The number of calories burned varies with the weight of the person, the type of activity, and the intensity of the workout or pace.

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The rewards of on-snow activity extend beyond the calorie burn, as all provide social activities that can become lifetime fun sports.
Additionally, cross-country and snowshoeing offer the advantages of being done in fields and forests where one gets "back to nature," which in itself is a worthy goal that is too often missed in today's world of computer and television screens. Call it Vitamin "N" and discover a way to enjoy the outdoors with one's feet on the snow.

The Rutland Region has three Nordic Centers where anyone can try cross-country skiing and snowshoeing for a first time or join for a season of regular outings. Equipment rentals (and sales), lessons, and food are available at each along with groomed tracked ski lanes for traditional or classic cross-country skiing as well as untracked for skate skiing. And they have pet friendly policies that enable canines to get their exercise, too!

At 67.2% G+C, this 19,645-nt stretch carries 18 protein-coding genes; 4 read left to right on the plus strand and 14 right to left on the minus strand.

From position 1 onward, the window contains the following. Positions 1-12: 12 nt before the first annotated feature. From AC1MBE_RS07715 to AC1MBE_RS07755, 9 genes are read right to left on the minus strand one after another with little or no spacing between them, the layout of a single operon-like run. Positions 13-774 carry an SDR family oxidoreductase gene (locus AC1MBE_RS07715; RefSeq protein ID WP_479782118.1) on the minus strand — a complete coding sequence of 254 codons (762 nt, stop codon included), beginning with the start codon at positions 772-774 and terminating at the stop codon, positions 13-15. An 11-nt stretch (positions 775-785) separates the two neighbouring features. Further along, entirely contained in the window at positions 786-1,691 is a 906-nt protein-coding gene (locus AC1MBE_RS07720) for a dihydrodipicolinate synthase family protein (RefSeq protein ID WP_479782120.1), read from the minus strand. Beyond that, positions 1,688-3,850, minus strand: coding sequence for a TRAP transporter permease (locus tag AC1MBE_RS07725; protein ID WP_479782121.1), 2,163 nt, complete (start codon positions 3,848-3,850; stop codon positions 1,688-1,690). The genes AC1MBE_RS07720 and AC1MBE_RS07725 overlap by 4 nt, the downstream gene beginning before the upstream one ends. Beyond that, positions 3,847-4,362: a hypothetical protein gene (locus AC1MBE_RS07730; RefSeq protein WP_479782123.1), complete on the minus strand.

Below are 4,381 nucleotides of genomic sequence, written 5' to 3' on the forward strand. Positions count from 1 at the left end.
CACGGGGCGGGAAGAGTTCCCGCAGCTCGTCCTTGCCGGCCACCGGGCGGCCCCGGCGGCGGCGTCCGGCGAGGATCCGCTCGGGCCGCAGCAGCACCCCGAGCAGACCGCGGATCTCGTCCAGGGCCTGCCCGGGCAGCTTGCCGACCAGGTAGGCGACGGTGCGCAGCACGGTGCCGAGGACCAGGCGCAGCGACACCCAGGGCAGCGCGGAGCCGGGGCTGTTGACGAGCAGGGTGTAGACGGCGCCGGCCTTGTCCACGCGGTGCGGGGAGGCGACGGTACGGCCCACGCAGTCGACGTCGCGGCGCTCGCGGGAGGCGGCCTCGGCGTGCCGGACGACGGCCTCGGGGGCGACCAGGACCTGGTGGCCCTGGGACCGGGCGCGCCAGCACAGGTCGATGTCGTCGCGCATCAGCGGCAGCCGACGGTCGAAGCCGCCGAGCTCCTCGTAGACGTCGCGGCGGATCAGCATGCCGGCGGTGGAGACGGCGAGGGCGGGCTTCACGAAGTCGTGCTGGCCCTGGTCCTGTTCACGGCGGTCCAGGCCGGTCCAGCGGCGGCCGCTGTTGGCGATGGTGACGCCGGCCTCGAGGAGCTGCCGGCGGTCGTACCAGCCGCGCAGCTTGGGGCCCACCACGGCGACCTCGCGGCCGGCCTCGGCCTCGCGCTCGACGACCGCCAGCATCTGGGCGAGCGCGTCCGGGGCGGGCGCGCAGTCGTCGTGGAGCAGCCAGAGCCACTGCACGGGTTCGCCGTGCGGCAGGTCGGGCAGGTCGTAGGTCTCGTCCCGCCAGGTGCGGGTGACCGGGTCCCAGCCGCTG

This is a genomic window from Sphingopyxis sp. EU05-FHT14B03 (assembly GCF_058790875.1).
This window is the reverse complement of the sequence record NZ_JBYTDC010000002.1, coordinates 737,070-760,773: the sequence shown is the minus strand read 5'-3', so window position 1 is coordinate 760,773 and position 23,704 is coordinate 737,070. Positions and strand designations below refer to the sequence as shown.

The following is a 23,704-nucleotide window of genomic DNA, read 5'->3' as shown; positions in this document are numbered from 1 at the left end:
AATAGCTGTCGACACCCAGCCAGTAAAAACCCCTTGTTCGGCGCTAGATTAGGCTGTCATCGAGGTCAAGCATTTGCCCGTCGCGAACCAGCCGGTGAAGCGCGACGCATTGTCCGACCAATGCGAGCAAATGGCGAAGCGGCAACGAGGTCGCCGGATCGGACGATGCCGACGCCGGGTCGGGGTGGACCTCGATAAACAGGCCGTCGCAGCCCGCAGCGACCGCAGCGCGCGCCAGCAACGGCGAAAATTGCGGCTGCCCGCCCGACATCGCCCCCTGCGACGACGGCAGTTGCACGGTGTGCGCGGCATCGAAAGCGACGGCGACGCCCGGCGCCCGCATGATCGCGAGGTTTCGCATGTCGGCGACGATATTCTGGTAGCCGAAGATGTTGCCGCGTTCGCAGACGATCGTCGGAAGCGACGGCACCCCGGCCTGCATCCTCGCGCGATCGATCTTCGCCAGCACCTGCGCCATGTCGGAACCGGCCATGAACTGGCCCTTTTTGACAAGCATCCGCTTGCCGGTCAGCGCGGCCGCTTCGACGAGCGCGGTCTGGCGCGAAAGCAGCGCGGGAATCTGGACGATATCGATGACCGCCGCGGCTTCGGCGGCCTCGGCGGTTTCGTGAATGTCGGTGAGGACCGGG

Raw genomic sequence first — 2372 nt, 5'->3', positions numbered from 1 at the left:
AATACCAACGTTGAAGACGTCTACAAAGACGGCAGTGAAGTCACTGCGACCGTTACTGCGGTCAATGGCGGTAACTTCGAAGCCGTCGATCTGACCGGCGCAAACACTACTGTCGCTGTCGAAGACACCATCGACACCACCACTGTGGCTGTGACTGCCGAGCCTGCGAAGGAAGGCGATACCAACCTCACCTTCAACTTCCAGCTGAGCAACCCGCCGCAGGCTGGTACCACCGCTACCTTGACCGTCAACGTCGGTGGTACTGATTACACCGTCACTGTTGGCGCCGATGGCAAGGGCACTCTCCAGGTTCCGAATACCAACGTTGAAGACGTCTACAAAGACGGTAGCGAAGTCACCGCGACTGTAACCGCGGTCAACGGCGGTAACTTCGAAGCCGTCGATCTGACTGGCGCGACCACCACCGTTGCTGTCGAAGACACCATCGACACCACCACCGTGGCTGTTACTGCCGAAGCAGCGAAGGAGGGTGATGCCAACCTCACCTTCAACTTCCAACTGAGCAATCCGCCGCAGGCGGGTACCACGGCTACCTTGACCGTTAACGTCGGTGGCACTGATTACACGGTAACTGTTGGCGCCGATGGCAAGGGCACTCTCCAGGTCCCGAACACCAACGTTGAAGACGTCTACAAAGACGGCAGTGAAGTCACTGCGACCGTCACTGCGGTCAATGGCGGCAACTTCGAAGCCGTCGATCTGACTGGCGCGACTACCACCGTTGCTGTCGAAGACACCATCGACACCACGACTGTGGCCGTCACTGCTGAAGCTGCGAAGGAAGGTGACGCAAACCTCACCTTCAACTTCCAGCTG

Diane Miller, co-owner with husband Mike of Mountain Meadows Cross-Country and Snowshoe Center in Killington, points to the benefits of Nordic skiing and snowshoeing as a low impact exercise. The beautiful environment at Mountain Meadows includes journeying out onto picturesque Kent Pond.

"Cross-country and snowshoeing can be enjoyed at all levels of ability and are an invigorating way to enjoy the outdoors in cold weather," she said.

Mountain Meadows X-C & Snowshoe Center is located behind Base Camp Outfitters (opposite the Killington Access Road) on U.S. Route 4. Open 9-5 daily, snacks and hot and cold drinks are available at the ski center and lunch is available at Mountain Meadows Lodge, which provides a great place to enjoy food and a rest stop while on the trails.

Miller said that they expect to be fully open this week and also "welcome dogs to ski with you though they must be under owner's control at all times."